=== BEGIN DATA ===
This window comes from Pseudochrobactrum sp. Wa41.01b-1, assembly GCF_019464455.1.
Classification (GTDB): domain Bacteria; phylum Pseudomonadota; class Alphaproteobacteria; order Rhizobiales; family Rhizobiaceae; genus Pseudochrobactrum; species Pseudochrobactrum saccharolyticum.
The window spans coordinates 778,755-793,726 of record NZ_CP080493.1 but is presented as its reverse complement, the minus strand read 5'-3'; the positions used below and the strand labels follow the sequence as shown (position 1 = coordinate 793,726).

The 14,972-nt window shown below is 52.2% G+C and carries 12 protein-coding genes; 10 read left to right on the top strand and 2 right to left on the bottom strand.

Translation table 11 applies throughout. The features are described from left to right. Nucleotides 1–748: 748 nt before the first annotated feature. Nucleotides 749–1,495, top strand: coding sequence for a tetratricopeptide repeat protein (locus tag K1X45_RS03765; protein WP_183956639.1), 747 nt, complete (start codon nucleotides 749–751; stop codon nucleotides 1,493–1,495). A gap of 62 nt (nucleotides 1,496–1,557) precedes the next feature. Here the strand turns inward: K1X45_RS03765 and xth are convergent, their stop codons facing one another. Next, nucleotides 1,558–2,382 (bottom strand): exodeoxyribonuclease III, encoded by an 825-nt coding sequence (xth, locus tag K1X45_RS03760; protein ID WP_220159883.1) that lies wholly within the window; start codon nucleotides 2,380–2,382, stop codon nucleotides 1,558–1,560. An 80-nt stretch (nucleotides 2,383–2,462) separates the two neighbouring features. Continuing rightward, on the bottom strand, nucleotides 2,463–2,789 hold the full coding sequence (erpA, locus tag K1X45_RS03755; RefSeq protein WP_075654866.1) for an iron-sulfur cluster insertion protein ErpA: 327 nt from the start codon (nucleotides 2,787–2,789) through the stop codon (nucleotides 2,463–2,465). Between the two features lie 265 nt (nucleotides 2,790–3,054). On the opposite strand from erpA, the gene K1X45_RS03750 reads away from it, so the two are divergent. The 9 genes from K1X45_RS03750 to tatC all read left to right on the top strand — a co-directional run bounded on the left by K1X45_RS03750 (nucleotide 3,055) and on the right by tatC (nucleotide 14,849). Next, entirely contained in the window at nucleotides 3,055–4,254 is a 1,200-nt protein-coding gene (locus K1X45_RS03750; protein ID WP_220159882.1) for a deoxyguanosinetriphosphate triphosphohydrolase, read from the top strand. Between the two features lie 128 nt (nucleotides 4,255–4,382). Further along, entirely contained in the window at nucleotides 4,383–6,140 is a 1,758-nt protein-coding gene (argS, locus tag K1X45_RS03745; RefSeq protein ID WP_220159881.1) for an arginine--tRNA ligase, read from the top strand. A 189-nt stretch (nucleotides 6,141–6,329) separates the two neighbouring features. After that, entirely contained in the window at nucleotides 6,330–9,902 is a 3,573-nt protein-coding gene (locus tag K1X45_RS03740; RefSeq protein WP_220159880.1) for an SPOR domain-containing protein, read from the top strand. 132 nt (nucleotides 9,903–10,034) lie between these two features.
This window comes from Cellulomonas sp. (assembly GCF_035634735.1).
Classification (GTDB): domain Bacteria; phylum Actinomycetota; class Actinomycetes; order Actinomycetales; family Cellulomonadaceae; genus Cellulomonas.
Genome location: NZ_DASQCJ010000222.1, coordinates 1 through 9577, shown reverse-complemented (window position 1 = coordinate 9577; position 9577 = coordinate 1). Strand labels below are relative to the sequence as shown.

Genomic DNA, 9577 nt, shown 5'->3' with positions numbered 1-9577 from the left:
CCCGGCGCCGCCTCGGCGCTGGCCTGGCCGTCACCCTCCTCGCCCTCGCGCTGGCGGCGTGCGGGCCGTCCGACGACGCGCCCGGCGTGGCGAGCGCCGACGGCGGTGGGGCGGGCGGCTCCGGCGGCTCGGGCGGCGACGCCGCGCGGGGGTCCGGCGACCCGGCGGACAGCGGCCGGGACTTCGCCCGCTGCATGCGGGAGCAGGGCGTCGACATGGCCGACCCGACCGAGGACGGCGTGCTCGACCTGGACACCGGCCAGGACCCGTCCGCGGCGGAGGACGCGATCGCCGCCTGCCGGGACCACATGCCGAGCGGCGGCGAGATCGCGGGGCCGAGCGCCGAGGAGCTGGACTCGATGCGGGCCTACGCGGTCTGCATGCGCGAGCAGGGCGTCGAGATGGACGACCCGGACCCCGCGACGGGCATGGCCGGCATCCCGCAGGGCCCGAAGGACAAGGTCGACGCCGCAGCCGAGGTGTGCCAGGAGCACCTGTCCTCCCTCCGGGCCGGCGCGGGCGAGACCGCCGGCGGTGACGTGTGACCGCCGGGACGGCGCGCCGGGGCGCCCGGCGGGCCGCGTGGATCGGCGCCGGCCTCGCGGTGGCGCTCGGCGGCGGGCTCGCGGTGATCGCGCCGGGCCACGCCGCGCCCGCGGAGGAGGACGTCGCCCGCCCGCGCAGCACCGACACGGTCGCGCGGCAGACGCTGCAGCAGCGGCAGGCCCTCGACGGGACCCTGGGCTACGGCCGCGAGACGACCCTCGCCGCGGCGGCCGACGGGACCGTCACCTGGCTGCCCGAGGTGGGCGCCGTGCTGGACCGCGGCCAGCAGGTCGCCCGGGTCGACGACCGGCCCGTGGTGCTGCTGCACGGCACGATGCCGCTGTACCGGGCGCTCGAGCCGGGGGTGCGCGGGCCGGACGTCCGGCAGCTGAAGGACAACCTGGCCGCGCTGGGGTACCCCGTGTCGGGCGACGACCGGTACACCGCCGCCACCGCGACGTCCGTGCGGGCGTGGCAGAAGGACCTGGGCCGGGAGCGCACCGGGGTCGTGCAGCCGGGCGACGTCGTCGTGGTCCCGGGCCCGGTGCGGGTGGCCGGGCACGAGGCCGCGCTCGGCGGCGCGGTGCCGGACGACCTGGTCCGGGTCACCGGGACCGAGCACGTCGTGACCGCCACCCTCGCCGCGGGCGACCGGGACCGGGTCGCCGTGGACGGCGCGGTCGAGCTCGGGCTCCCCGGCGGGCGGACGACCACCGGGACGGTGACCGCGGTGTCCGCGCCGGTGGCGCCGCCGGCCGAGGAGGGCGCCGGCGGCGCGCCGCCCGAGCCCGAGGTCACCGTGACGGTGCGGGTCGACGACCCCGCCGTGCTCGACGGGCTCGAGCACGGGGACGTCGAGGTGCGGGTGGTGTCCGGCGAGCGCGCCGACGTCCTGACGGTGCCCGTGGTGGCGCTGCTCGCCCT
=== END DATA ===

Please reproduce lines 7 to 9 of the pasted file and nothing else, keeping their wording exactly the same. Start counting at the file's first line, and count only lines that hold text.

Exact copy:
Classification (GTDB): domain Bacteria; phylum Actinomycetota; class Actinomycetes; order Actinomycetales; family Cellulomonadaceae; genus Cellulomonas.
Genome location: NZ_DASQCJ010000222.1, coordinates 1 through 9577, shown reverse-complemented (window position 1 = coordinate 9577; position 9577 = coordinate 1). Strand labels below are relative to the sequence as shown.

Genomic DNA, 9577 nt, shown 5'->3' with positions numbered 1-9577 from the left: